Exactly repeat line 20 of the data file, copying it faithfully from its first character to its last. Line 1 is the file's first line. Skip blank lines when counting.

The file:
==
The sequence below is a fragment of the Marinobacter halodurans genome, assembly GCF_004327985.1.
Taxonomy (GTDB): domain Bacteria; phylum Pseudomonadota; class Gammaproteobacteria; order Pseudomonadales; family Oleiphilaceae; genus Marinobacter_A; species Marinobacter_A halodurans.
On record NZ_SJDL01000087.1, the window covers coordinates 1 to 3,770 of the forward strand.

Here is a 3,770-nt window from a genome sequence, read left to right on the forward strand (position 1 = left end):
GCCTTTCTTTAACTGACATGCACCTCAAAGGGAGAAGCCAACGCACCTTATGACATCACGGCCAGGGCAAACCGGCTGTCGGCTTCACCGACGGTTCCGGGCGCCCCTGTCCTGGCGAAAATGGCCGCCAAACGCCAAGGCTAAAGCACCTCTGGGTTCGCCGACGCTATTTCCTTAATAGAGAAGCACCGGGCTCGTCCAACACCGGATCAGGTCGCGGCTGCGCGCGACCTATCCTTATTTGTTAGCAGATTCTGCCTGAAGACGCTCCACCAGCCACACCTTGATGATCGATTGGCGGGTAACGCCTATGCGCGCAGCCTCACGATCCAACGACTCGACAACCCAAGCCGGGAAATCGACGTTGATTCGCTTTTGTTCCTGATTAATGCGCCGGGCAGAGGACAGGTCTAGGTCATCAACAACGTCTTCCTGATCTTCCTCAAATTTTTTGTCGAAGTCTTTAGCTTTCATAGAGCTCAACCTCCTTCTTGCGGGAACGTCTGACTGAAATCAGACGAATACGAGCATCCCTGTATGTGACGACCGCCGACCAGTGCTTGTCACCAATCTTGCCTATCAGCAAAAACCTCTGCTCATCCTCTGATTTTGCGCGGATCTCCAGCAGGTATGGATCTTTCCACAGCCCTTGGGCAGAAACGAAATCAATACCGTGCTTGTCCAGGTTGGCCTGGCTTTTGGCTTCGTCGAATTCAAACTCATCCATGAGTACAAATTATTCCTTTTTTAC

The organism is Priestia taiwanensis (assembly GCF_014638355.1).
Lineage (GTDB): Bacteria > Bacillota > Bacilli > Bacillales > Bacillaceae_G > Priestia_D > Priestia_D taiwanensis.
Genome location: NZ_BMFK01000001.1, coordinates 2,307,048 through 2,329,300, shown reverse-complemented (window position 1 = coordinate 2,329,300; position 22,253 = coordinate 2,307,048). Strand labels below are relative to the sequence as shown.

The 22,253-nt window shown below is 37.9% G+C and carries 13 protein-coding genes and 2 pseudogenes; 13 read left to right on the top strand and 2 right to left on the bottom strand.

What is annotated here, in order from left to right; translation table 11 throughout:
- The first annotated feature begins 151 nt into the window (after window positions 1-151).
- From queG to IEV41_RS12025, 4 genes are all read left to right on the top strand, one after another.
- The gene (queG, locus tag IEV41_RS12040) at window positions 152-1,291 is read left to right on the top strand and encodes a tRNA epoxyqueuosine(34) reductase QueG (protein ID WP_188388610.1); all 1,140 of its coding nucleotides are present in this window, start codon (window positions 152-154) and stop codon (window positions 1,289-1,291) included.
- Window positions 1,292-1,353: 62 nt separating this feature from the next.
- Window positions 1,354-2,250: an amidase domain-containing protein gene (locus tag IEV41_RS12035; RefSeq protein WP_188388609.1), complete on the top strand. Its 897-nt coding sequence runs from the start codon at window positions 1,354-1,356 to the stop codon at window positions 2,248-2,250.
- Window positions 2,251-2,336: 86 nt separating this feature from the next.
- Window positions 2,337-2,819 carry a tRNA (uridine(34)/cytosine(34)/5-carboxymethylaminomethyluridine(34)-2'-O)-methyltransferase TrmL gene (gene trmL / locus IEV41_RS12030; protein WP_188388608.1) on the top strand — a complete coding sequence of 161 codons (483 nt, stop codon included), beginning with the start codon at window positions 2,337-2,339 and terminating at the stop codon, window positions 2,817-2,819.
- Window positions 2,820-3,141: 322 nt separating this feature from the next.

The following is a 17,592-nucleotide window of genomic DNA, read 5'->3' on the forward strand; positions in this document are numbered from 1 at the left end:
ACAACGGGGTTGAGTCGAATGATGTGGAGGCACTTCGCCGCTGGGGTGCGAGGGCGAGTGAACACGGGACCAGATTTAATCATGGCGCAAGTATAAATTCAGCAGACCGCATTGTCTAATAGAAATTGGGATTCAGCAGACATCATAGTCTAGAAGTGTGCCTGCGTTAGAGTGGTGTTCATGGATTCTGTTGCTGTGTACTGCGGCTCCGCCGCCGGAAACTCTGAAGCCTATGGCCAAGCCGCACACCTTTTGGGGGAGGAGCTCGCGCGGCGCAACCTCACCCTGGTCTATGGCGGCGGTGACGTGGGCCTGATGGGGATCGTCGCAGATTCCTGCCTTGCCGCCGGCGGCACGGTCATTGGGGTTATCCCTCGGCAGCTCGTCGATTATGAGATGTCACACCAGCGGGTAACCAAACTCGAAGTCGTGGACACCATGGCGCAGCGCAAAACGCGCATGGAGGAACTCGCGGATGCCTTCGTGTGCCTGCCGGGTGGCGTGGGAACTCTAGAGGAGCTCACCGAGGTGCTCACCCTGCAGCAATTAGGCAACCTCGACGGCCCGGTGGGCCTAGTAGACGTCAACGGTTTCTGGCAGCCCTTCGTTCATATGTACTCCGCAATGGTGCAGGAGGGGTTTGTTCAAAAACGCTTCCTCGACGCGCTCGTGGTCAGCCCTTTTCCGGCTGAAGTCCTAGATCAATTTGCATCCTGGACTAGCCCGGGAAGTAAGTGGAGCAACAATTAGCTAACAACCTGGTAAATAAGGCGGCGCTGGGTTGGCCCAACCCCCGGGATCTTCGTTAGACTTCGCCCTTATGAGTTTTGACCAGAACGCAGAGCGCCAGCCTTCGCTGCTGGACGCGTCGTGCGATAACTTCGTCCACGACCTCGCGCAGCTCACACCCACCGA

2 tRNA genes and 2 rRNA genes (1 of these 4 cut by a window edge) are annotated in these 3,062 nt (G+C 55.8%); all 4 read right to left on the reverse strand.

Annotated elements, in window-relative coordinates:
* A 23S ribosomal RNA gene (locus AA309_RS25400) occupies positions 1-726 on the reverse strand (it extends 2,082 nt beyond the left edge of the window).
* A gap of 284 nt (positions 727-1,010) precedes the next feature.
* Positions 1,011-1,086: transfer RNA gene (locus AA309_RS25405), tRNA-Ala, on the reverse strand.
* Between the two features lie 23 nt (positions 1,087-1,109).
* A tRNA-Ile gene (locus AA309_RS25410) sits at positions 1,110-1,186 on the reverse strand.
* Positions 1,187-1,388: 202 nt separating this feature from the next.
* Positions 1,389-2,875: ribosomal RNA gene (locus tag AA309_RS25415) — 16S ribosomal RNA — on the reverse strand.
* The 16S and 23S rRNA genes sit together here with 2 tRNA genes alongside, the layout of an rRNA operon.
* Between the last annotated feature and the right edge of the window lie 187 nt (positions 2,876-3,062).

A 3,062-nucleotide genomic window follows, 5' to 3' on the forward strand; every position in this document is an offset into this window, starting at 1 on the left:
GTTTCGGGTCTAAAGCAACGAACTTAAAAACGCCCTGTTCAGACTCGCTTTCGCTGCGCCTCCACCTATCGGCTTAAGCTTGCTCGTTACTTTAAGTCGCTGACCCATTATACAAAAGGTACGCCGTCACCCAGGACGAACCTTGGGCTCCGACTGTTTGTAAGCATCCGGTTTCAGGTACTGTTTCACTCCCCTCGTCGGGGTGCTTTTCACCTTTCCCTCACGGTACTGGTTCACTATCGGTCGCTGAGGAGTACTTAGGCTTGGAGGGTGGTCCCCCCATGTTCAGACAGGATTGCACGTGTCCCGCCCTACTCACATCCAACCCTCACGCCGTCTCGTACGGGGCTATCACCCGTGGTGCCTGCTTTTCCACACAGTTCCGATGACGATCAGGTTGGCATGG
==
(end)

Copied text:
ACAACGGGGTTGAGTCGAATGATGTGGAGGCACTTCGCCGCTGGGGTGCGAGGGCGAGTGAACACGGGACCAGATTTAATCATGGCGCAAGTATAAATTCAGCAGACCGCATTGTCTAATAGAAATTGGGATTCAGCAGACATCATAGTCTAGAAGTGTGCCTGCGTTAGAGTGGTGTTCATGGATTCTGTTGCTGTGTACTGCGGCTCCGCCGCCGGAAACTCTGAAGCCTATGGCCAAGCCGCACACCTTTTGGGGGAGGAGCTCGCGCGGCGCAACCTCACCCTGGTCTATGGCGGCGGTGACGTGGGCCTGATGGGGATCGTCGCAGATTCCTGCCTTGCCGCCGGCGGCACGGTCATTGGGGTTATCCCTCGGCAGCTCGTCGATTATGAGATGTCACACCAGCGGGTAACCAAACTCGAAGTCGTGGACACCATGGCGCAGCGCAAAACGCGCATGGAGGAACTCGCGGATGCCTTCGTGTGCCTGCCGGGTGGCGTGGGAACTCTAGAGGAGCTCACCGAGGTGCTCACCCTGCAGCAATTAGGCAACCTCGACGGCCCGGTGGGCCTAGTAGACGTCAACGGTTTCTGGCAGCCCTTCGTTCATATGTACTCCGCAATGGTGCAGGAGGGGTTTGTTCAAAAACGCTTCCTCGACGCGCTCGTGGTCAGCCCTTTTCCGGCTGAAGTCCTAGATCAATTTGCATCCTGGACTAGCCCGGGAAGTAAGTGGAGCAACAATTAGCTAACAACCTGGTAAATAAGGCGGCGCTGGGTTGGCCCAACCCCCGGGATCTTCGTTAGACTTCGCCCTTATGAGTTTTGACCAGAACGCAGAGCGCCAGCCTTCGCTGCTGGACGCGTCGTGCGATAACTTCGTCCACGACCTCGCGCAGCTCACACCCACCGA